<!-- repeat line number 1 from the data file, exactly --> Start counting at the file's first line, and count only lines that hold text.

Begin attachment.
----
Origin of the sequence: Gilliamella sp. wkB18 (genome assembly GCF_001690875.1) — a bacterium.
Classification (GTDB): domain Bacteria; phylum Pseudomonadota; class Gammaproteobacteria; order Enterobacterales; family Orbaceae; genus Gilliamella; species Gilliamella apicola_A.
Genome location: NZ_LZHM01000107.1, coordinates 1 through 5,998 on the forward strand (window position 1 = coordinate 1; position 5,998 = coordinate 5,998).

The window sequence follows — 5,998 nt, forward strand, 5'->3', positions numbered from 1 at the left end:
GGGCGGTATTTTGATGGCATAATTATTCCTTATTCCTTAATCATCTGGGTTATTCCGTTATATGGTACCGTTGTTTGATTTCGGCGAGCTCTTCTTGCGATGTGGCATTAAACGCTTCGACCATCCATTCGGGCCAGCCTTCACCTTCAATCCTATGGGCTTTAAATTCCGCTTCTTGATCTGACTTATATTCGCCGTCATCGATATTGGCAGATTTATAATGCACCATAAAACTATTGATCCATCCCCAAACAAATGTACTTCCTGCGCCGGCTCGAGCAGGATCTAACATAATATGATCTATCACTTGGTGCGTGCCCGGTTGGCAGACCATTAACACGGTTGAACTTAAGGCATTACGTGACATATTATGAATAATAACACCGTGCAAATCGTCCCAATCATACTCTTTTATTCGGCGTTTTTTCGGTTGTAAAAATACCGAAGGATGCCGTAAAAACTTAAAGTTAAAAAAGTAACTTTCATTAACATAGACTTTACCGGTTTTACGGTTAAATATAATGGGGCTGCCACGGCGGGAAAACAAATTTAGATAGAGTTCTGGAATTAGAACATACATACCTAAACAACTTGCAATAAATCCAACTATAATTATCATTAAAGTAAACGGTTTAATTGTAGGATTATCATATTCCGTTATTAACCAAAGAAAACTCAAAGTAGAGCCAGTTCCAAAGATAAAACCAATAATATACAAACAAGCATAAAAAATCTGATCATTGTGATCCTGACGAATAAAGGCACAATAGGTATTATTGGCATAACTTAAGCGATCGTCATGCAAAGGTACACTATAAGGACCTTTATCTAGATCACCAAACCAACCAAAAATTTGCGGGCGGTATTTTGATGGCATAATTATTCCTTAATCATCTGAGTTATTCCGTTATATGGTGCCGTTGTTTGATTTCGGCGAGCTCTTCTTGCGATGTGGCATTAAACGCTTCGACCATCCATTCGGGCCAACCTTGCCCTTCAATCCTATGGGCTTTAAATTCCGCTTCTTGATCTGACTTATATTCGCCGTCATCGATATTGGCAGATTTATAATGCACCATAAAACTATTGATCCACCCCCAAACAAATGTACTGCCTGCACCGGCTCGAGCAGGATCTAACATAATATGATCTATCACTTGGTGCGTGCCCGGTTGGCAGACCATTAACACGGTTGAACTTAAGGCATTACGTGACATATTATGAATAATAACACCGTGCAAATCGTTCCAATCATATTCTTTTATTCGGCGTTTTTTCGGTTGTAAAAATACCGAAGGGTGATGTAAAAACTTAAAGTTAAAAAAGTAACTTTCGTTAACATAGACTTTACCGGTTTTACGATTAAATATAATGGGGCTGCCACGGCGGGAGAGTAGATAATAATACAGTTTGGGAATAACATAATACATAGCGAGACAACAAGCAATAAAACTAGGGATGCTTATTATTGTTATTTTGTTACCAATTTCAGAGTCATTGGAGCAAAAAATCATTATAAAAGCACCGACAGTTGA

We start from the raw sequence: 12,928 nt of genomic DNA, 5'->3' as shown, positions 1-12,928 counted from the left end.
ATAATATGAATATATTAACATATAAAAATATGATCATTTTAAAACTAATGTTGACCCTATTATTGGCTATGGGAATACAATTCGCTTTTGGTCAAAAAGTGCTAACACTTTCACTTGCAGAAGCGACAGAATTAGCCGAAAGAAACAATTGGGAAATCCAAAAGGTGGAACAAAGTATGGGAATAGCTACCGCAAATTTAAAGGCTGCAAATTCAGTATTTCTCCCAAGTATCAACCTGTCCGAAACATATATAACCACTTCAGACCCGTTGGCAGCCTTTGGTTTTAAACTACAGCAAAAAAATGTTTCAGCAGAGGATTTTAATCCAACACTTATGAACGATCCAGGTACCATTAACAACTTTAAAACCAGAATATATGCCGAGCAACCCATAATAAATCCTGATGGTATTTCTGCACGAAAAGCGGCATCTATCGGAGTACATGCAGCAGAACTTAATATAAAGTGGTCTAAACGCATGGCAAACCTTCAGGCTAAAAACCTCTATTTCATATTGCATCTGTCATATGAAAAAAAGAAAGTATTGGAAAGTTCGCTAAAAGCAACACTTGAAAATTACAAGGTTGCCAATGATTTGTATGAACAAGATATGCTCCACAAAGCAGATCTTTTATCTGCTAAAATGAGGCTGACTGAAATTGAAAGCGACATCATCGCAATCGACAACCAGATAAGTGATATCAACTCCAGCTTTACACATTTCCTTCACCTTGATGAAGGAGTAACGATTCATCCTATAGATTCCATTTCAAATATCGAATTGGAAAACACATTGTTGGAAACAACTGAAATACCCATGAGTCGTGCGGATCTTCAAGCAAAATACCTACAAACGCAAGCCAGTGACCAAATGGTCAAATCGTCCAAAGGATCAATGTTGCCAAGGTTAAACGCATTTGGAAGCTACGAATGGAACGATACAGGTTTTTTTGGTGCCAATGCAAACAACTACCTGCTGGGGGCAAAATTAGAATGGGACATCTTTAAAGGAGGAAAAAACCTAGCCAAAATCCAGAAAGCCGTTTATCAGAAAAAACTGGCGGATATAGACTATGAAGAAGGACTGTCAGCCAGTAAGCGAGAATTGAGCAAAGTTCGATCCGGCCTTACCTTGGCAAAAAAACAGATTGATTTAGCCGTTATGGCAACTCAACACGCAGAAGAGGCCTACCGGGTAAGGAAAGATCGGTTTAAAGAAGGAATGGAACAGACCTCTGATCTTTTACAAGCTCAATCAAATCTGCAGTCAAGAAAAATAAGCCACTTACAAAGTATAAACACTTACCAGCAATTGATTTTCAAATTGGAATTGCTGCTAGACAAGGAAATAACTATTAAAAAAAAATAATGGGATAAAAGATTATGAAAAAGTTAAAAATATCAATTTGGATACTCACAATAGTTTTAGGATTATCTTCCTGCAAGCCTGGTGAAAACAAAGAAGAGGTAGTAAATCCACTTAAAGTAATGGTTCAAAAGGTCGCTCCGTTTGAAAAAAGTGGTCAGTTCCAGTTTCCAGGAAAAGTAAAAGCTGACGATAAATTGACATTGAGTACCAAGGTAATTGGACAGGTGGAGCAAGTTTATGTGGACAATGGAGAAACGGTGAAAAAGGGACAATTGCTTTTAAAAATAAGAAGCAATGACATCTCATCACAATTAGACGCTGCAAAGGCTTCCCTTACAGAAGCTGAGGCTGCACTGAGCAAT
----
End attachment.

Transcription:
Origin of the sequence: Gilliamella sp. wkB18 (genome assembly GCF_001690875.1) — a bacterium.